With the advent of Ebay Auctions, several Passenger Pigeon have been offered for sale. The very first I, the seller wanted $1,400,000 for it. Yes, that right, one million four hundred thousand for the mounted bird in a glass case. It....was a very nice specimen but obviously the owner expected perhaps a tad to much for such a bird. Later same Passenger Pigeon was offered for $450,000, and then again about 6 months afterwards it was offered a third time for $180,000. To my knowledge the owner still has it to this day, and I have never seen it offered again. [UPDATE: I have been informed by a friend of mine who contacted the owner of this Passenger Pigeon, that the owner said his specimen had been appraised at $85,000 (I'd like to know who his appraiser was and how they arrived at that price). However he wanted would not sell it separately, and wanted $200,000 for the entire collection of mounted specimens which includes some 15 additional mounted birds in glass cases.] Hmmm, I wouldn't hold my breath?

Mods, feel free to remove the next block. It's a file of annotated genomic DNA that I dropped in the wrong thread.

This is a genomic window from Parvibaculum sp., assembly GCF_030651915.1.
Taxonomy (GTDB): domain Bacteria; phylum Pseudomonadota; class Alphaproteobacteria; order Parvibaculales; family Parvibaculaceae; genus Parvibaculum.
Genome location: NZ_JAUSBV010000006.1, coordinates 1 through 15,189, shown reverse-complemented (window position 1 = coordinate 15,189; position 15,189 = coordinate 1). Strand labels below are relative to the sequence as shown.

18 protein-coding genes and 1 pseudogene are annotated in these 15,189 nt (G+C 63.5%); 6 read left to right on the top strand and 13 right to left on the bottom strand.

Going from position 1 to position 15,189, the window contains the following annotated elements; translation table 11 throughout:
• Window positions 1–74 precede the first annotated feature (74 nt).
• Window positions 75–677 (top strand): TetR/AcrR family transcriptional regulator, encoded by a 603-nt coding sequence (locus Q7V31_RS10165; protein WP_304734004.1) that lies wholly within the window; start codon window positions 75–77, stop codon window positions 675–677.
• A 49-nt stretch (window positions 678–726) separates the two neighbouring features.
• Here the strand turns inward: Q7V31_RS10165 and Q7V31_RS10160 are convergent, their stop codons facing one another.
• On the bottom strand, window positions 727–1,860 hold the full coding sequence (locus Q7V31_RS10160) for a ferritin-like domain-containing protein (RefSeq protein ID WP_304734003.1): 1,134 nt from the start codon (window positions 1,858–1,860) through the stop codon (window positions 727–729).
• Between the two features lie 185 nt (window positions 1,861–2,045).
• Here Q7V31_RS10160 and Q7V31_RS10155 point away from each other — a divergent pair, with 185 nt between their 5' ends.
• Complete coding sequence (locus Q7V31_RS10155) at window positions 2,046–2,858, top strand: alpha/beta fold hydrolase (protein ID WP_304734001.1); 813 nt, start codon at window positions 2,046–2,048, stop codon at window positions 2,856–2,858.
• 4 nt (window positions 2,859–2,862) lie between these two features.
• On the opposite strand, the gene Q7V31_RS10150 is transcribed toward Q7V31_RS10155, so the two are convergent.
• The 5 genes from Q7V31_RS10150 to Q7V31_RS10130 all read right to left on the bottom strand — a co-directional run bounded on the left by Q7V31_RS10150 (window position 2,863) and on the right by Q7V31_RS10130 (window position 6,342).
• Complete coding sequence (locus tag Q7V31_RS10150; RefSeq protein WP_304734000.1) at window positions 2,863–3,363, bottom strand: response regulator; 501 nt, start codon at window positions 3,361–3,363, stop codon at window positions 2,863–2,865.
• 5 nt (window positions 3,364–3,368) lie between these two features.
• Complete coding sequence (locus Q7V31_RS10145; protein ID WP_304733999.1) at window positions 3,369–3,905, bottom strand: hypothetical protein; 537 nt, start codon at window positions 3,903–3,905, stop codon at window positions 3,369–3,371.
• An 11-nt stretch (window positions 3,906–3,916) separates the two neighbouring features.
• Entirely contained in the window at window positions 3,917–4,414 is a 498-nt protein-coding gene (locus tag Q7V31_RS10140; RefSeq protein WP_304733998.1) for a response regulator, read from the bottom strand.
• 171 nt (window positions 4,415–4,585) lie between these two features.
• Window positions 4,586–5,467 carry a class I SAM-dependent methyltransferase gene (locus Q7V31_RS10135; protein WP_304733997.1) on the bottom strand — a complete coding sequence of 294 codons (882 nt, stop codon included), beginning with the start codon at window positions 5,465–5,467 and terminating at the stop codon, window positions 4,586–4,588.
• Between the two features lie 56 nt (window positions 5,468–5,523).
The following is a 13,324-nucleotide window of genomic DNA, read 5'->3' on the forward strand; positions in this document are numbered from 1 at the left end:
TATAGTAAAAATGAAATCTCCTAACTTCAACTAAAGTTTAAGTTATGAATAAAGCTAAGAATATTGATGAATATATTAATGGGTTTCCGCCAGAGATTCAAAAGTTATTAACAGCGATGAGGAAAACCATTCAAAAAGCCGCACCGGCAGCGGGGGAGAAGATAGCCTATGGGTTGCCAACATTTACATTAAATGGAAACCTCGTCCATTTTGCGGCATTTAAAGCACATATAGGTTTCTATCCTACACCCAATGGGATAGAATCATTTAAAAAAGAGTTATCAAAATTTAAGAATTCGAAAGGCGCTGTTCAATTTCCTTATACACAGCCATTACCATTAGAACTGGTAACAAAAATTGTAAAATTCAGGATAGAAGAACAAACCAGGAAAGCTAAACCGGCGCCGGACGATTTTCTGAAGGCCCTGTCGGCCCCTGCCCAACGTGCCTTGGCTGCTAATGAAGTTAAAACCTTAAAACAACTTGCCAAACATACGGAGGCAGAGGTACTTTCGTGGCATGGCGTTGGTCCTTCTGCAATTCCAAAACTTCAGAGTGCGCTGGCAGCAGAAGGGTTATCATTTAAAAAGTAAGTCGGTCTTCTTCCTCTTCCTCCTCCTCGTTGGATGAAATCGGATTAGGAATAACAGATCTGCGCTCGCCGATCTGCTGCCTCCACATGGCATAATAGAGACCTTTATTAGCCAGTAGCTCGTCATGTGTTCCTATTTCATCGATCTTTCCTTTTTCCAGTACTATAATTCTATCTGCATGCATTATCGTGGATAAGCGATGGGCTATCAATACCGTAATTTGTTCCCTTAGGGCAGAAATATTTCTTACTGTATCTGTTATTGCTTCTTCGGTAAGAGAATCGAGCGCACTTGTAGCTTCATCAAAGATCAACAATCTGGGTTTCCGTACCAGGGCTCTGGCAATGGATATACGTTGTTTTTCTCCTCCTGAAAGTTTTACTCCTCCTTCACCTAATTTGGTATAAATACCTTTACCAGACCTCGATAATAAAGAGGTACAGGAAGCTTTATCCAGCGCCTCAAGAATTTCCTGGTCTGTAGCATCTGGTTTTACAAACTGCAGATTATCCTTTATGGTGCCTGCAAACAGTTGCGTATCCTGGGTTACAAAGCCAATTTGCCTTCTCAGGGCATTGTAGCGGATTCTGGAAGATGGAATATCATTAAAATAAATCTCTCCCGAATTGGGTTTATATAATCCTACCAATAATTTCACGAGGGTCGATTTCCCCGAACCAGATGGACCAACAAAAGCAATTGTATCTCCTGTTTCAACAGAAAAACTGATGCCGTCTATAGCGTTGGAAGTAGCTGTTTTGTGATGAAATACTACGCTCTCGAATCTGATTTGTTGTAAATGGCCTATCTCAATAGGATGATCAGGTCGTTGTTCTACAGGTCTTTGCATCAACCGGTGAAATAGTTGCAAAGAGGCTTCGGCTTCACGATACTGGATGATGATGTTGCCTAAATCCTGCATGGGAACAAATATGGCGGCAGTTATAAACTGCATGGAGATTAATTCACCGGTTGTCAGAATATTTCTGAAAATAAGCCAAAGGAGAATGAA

The second Passenger Pigeon I saw offered for sale was from a resident of Maine. The only information the seller provided was: "Passenger Pigeon and egg, only known specimen from the state of Maine, owned by school teacher who wants to sell, $250,000." I watched the auction and this pigeon didn't sell either. I've never seen it offered again and I did not make any effort to learn who the owner was.

Then I found "George" and now you can find out exactly what I paid for this Passenger Pigeon. Click the link if you really want to know.